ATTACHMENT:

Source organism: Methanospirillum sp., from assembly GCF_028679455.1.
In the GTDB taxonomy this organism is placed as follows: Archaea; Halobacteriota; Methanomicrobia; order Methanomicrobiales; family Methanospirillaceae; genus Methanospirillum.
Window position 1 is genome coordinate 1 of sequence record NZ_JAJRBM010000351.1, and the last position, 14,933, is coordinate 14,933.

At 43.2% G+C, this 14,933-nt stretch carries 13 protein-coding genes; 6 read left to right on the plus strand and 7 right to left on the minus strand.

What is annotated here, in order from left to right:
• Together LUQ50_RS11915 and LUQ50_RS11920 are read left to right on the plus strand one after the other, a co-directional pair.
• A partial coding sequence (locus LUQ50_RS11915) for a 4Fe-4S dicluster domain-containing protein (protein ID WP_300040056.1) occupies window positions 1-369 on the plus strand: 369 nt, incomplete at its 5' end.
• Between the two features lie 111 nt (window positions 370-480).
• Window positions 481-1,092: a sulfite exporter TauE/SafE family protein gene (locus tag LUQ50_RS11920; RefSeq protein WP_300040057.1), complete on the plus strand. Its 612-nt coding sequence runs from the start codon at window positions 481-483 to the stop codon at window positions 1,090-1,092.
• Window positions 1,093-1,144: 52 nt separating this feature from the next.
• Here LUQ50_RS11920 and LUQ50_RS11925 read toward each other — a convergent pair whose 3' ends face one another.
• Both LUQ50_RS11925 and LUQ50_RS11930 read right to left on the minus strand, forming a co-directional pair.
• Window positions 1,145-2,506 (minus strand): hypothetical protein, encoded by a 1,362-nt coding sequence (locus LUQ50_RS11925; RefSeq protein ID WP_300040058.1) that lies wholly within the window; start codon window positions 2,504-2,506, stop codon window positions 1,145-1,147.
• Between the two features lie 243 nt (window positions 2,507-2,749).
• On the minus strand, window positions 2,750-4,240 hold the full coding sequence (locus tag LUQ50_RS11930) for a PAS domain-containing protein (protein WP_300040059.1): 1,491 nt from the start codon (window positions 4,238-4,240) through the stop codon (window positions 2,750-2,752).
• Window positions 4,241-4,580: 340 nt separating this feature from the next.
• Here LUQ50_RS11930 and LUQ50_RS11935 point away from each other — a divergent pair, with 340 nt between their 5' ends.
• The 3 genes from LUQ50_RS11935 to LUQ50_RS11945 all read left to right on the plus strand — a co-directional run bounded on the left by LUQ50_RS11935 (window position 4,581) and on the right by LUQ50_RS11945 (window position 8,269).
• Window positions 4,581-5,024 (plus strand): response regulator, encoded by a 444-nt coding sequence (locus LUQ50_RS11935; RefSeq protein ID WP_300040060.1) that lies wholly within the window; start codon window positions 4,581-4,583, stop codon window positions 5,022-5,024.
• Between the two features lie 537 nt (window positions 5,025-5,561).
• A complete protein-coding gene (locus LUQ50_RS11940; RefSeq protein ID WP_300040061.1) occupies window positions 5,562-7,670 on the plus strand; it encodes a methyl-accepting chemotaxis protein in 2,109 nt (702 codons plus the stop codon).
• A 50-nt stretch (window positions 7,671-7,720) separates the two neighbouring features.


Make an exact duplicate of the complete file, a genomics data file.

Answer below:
Source organism: Methanospirillum sp., from assembly GCF_028679455.1.
In the GTDB taxonomy this organism is placed as follows: Archaea; Halobacteriota; Methanomicrobia; order Methanomicrobiales; family Methanospirillaceae; genus Methanospirillum.
Window position 1 is genome coordinate 1 of sequence record NZ_JAJRBM010000351.1, and the last position, 14,933, is coordinate 14,933.

At 43.2% G+C, this 14,933-nt stretch carries 13 protein-coding genes; 6 read left to right on the plus strand and 7 right to left on the minus strand.

What is annotated here, in order from left to right:
• Together LUQ50_RS11915 and LUQ50_RS11920 are read left to right on the plus strand one after the other, a co-directional pair.
• A partial coding sequence (locus LUQ50_RS11915) for a 4Fe-4S dicluster domain-containing protein (protein ID WP_300040056.1) occupies window positions 1-369 on the plus strand: 369 nt, incomplete at its 5' end.
• Between the two features lie 111 nt (window positions 370-480).
• Window positions 481-1,092: a sulfite exporter TauE/SafE family protein gene (locus tag LUQ50_RS11920; RefSeq protein WP_300040057.1), complete on the plus strand. Its 612-nt coding sequence runs from the start codon at window positions 481-483 to the stop codon at window positions 1,090-1,092.
• Window positions 1,093-1,144: 52 nt separating this feature from the next.
• Here LUQ50_RS11920 and LUQ50_RS11925 read toward each other — a convergent pair whose 3' ends face one another.
• Both LUQ50_RS11925 and LUQ50_RS11930 read right to left on the minus strand, forming a co-directional pair.
• Window positions 1,145-2,506 (minus strand): hypothetical protein, encoded by a 1,362-nt coding sequence (locus LUQ50_RS11925; RefSeq protein ID WP_300040058.1) that lies wholly within the window; start codon window positions 2,504-2,506, stop codon window positions 1,145-1,147.
• Between the two features lie 243 nt (window positions 2,507-2,749).
• On the minus strand, window positions 2,750-4,240 hold the full coding sequence (locus tag LUQ50_RS11930) for a PAS domain-containing protein (protein WP_300040059.1): 1,491 nt from the start codon (window positions 4,238-4,240) through the stop codon (window positions 2,750-2,752).
• Window positions 4,241-4,580: 340 nt separating this feature from the next.
• Here LUQ50_RS11930 and LUQ50_RS11935 point away from each other — a divergent pair, with 340 nt between their 5' ends.
• The 3 genes from LUQ50_RS11935 to LUQ50_RS11945 all read left to right on the plus strand — a co-directional run bounded on the left by LUQ50_RS11935 (window position 4,581) and on the right by LUQ50_RS11945 (window position 8,269).
• Window positions 4,581-5,024 (plus strand): response regulator, encoded by a 444-nt coding sequence (locus LUQ50_RS11935; RefSeq protein ID WP_300040060.1) that lies wholly within the window; start codon window positions 4,581-4,583, stop codon window positions 5,022-5,024.
• Between the two features lie 537 nt (window positions 5,025-5,561).
• A complete protein-coding gene (locus LUQ50_RS11940; RefSeq protein ID WP_300040061.1) occupies window positions 5,562-7,670 on the plus strand; it encodes a methyl-accepting chemotaxis protein in 2,109 nt (702 codons plus the stop codon).
• A 50-nt stretch (window positions 7,671-7,720) separates the two neighbouring features.